New standards to raise bar for classroom staff
New teaching standards being introduced from September in England will allow heads to dramatically raise the bar on minimum levels of performance, making it easier for them to sack teachers.
Schools will, for the first time, have the freedom to set their own expectations of what teachers should be achieving at different stages of their careers, under changes that unions claim will create "mayhem".
Heads will be expected to use the new standards as a basic framework for devising progressively tougher minimum performance levels. Any teacher failing to achieve the relevant level for their length of service or pay grade could face capability procedures (the formal process leading to dismissal) and ultimately lose their job.
The NUT and ATL teaching unions both believe that the new regime could let heads judge teachers they want to fire against much higher minimum expectations than they can at the moment.
"Schools will say, `This is what we expect you to be doing at this stage of your career'," said Amanda Brown, the NUT's head of employment conditions and rights. "And then they will start moving into performance managing around it, but if necessary going further. They could quickly move on to capability procedures."
The changes will also allow for speedier capability procedures and the removal of an informal, preliminary stage of the process.
Under existing rules, teachers are only dismissed for underperformance if they fail to achieve basic "core standards". Experienced staff on the upper pay scale can also theoretically face capability procedures if they fail to meet a separate set of "post-threshold standards", but this has rarely happened in practice.
Both heads' and teaching unions believe that the new standards could be difficult for managers to use and for teachers to understand because they lack clarity.
Brian Lightman, general secretary of the Association of School and College Leaders, said it was a "major concern" that standards had been published without an explanation of how progress should be measured. "It is regrettable that every single school will have to draw up their own interpretation," he said. "It could be quite problematic."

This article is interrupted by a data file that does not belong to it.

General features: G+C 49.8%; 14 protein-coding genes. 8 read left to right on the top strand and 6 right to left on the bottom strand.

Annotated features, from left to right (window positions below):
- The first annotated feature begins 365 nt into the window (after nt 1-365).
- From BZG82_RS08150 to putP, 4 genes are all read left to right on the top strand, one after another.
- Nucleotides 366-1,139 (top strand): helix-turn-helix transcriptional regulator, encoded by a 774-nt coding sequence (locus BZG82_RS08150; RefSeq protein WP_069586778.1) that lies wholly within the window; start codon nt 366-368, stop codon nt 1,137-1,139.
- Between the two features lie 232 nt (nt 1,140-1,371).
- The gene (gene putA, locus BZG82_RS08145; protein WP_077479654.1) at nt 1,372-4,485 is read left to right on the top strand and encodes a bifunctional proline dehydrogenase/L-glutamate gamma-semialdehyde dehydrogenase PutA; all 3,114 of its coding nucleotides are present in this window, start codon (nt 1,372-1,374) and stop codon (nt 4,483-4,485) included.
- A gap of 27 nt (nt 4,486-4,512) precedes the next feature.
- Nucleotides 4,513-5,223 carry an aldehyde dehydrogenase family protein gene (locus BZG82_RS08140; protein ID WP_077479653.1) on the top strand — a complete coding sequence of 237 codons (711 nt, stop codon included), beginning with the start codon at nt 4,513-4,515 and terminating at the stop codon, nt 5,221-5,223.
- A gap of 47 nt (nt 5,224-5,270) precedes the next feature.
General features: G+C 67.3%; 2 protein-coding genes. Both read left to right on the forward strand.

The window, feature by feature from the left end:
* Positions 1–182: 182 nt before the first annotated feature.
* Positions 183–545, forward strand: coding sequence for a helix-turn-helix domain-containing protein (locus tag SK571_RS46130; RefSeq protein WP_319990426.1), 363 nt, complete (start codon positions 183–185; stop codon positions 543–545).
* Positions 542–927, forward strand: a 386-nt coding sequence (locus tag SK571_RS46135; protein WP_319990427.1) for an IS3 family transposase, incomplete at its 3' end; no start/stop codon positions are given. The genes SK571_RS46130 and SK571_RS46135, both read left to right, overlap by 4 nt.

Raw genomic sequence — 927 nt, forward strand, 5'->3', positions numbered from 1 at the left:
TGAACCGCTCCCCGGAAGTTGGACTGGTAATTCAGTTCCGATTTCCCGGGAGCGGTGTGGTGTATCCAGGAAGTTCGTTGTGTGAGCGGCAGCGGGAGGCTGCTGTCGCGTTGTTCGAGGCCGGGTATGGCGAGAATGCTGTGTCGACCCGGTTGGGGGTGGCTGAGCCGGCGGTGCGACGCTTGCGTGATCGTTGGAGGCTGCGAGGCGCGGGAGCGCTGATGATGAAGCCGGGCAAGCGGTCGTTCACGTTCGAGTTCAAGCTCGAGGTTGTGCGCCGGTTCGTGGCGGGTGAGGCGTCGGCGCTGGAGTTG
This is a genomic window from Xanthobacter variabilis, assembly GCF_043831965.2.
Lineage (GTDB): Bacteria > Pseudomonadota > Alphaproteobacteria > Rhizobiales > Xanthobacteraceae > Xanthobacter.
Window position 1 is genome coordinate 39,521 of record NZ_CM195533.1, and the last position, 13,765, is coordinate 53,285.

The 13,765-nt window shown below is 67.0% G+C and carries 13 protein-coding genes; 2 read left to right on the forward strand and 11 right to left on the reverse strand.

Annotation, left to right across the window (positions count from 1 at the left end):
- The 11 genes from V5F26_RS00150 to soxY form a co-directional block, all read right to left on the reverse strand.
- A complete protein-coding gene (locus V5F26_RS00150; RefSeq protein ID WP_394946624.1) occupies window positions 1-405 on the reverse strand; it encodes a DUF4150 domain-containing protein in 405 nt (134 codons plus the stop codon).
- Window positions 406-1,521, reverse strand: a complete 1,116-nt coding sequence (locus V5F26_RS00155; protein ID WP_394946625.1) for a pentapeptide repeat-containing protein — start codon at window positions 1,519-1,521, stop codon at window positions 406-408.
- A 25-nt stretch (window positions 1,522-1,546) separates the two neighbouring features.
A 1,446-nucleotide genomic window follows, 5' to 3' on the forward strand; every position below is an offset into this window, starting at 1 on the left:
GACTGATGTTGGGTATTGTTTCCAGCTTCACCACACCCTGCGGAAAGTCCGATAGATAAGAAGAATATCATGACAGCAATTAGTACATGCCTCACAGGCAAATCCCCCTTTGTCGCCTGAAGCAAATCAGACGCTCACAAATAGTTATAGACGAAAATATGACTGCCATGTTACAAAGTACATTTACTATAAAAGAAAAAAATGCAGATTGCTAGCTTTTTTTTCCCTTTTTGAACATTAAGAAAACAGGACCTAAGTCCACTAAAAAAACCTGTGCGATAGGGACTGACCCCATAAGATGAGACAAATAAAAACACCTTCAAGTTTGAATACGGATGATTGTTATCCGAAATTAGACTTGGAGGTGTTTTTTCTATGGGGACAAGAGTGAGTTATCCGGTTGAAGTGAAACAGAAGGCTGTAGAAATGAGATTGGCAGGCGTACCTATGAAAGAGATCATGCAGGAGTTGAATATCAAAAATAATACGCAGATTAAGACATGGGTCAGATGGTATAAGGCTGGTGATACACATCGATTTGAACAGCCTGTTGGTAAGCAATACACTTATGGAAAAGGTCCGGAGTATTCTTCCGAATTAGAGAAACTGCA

But Nigel Middleton, a consultant from Educate Services, said schools could use the new regime to set their own expectations of teacher performance linked to capability, as long as the expectations were clear and properly consulted on.
By September, at least 2,500 heads will have taken courses that Mr Middleton has devised on the changes. He is advising heads to set three levels of expectation for teachers on the main pay scale, with another two for those on the upper pay scale (see panel).
The former head says that the system will make it possible for schools to sack teachers by measuring their work against tougher expectations. But he believes that, in practice, most will want to use it as a way of improving performance.
According to Mr Middleton, secondary schools have an average of five teachers each on the upper pay scale who are not sharing expertise in the way their salary demands. Primaries have an average of one each, and they will now be easier to deal with. "Heads don't want to dismiss those teachers through capability," he said. "They just want them to work a bit harder."
Consultants are advising schools to set levels for teacher performance at every other point on the pay scale, to avoid definitions that are too narrow. Minimum suggested levels in the standards grouped as "professional practice" are:
- Point 2 on the main pay scale: "All teaching satisfactory; much good or better."
- Point 4: "All teaching good or better."
- Point 6: "All teaching good; some outstanding."
- Points 1 and 3 on the upper pay scale: "All teaching good; much outstanding."